The ‘bank of mum and dad’ is playing a bigger role than ever

With property prices rising at a record rate in many cities across Australia, the ‘bank of mum and dad’ is playing a bigger role than ever as many parents feel pressure to assist their children in buying a home.

For many Australians, home ownership is not just seen as the great Australian dream, but it also represents financial security and an important step in adulthood.

However, rapidly escalating prices, particularly in highly-desirable capital cities such as Sydney and Melbourne, has put that first step on to the property ladder out of reach for many young people. This in turn has led to many children turning to their parents for assistance.

According to the AFR, parental contributions are averaging more than $89,000, an increase of nearly 20 per cent in the past 12 months. In fact, the ‘bank of mum and dad’ has about $34 billion in loans, making it the nation’s ninth-largest residential mortgage lender and bigger than HSBC, AMP and Bank of Queensland, according to data from Digital Finance Analytics.

For parents who want to help their children into home ownership, there are a number of strategies and pathways to consider.

Contributing to a deposit

Most lenders recommend prospective home buyers have 20% of their loan available as a deposit, and contributing to this deposit is often what first comes to mind when parents think of how they can help their children, as scraping together a deposit is generally considered the most difficult step in buying a first home.

If you are contributing a cash amount, make sure you have clear discussions with your children about any expectations related to your contribution – for instance, if you are making the contribution in lieu of leaving them money in your will, make this very clear and don’t hesitate to put it in writing, especially if you are doing this for one child but not others.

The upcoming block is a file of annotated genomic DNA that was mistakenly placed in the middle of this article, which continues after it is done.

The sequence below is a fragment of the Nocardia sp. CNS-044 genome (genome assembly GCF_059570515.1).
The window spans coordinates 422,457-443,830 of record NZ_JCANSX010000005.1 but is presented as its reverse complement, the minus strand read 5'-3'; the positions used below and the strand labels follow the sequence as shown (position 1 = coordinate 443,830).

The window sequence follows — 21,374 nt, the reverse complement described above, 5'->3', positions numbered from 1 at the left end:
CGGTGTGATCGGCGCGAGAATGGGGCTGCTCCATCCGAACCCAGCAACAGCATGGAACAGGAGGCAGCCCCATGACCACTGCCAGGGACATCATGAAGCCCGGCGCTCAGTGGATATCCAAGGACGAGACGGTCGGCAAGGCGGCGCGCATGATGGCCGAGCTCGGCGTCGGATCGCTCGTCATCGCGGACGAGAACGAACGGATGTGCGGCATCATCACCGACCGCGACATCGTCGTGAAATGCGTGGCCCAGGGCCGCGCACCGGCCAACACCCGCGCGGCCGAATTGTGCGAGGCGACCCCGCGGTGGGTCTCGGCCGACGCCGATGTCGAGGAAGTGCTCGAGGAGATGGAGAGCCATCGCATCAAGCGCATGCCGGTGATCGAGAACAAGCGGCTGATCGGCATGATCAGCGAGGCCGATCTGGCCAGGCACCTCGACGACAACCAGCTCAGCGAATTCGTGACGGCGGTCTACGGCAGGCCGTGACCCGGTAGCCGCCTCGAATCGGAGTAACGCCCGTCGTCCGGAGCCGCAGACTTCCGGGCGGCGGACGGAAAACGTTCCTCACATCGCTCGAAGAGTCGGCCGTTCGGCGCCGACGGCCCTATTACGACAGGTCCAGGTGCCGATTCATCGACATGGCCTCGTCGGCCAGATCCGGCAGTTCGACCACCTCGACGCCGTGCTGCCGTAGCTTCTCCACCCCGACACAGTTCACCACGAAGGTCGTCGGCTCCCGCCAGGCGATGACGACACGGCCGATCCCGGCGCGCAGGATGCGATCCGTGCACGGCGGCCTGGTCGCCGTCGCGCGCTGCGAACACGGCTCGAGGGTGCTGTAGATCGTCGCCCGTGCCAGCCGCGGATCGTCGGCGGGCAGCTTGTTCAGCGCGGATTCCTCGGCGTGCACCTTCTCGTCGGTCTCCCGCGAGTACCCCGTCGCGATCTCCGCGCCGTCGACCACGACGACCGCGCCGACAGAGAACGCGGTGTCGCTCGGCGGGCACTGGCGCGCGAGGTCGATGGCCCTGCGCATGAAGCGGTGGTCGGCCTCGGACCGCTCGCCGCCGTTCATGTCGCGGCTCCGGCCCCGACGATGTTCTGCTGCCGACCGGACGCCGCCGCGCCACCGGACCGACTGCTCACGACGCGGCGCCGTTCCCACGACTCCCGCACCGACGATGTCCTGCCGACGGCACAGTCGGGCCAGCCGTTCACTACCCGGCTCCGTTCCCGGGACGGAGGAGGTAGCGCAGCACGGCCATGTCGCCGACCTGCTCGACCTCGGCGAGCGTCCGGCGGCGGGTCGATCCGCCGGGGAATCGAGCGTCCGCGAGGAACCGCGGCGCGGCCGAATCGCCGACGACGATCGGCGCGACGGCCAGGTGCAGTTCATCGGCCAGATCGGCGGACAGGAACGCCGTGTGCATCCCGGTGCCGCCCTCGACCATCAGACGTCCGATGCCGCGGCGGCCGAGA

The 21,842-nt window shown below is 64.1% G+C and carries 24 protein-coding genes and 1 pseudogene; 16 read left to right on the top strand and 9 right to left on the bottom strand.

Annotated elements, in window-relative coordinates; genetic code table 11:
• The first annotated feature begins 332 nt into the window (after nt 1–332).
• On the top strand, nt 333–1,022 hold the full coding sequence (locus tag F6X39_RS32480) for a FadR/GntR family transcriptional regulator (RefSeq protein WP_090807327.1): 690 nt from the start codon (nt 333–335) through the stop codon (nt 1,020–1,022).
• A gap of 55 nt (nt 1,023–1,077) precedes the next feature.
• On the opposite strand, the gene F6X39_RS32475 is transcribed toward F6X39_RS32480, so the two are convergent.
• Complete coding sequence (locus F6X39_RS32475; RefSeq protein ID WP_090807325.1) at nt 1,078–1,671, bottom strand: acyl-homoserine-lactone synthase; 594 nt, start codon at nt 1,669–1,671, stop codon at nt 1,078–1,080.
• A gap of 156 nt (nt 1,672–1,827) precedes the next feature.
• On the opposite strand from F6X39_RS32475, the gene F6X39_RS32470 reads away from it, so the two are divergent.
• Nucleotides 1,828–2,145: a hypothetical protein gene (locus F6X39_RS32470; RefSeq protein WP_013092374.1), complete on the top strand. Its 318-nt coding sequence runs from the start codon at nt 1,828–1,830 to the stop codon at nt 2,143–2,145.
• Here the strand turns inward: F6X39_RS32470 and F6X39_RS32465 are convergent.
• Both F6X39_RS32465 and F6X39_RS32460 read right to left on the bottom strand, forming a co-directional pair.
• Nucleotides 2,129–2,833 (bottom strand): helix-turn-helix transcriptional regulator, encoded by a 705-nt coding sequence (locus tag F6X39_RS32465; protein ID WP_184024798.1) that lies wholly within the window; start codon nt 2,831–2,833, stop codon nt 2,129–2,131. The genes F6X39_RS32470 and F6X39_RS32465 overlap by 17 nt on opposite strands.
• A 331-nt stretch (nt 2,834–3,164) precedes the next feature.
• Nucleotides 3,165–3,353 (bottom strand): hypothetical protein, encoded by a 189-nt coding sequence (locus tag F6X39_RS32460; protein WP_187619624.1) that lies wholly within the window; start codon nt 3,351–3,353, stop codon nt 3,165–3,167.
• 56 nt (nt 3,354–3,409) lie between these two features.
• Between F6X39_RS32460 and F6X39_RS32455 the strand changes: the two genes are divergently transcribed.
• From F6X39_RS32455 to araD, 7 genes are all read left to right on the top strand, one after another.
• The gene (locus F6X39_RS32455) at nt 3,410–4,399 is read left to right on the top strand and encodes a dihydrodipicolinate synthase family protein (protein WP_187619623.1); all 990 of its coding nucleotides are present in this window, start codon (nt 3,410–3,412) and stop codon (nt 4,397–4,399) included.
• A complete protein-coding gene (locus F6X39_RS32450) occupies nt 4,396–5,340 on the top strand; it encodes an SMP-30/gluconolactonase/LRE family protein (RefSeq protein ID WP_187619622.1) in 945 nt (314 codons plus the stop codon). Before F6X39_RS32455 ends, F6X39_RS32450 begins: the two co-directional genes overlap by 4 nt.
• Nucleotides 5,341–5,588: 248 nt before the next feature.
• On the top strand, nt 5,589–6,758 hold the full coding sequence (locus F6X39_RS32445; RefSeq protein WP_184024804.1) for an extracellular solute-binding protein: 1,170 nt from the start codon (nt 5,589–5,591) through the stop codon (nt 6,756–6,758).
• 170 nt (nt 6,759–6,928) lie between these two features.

Acting as guarantor

A guarantor home loan is when someone, in this case a parent, offers up part of their home equity as security to top up the buyer’s cash deposit.

It means the buyer only needs a small deposit or sometimes none at all, and avoids paying costly lender’s mortgage insurance (LMI).

It’s crucial that you only agree to act as guarantor if you have full confidence in your child’s ability to make their loan repayments. If they default, you will be liable and your own home may be at risk.

Providing a loan

Whether through an official loan provider or a private agreement between parent and child, you may be in a position to loan your children the money they need to buy a home or for their deposit.

Keep in mind that this assumes they will be able to make their official home repayments as well as paying back the initial loan, and it is important to have honest discussions that clarify how they will manage this, and a timeframe for repayment.

Always put your well-being first

It may sound selfish and like it goes against what we’re told as parents, but it is crucial that older Australians put their own financial security first.

If you are simply not in a position to assist your child, do not feel pressured to put your financial wellbeing at risk in order to help them, especially if you have doubts about their ability to manage the repayments and responsibility of a home loan.

In this case, have a frank discussion with them about your will and what you will be able to provide for them after you have passed. You can also direct them to seek professional financial advice from a Financial Planner, which may help them understand how they can work within their own financial limits to move towards home ownership without your assistance.

If you would like to know more, feel that you or anyone you know requires advice, or would simply like a review of your financial situation, please visit our contact page call our office today to arrange an appointment on (07) 5574 0667.

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Disclaimer
The information has been given in good faith and has been prepared based on information that is believed to be accurate and reliable at the time of publication. The information is general in nature and does not take into account your particular financial needs, circumstances and objectives.
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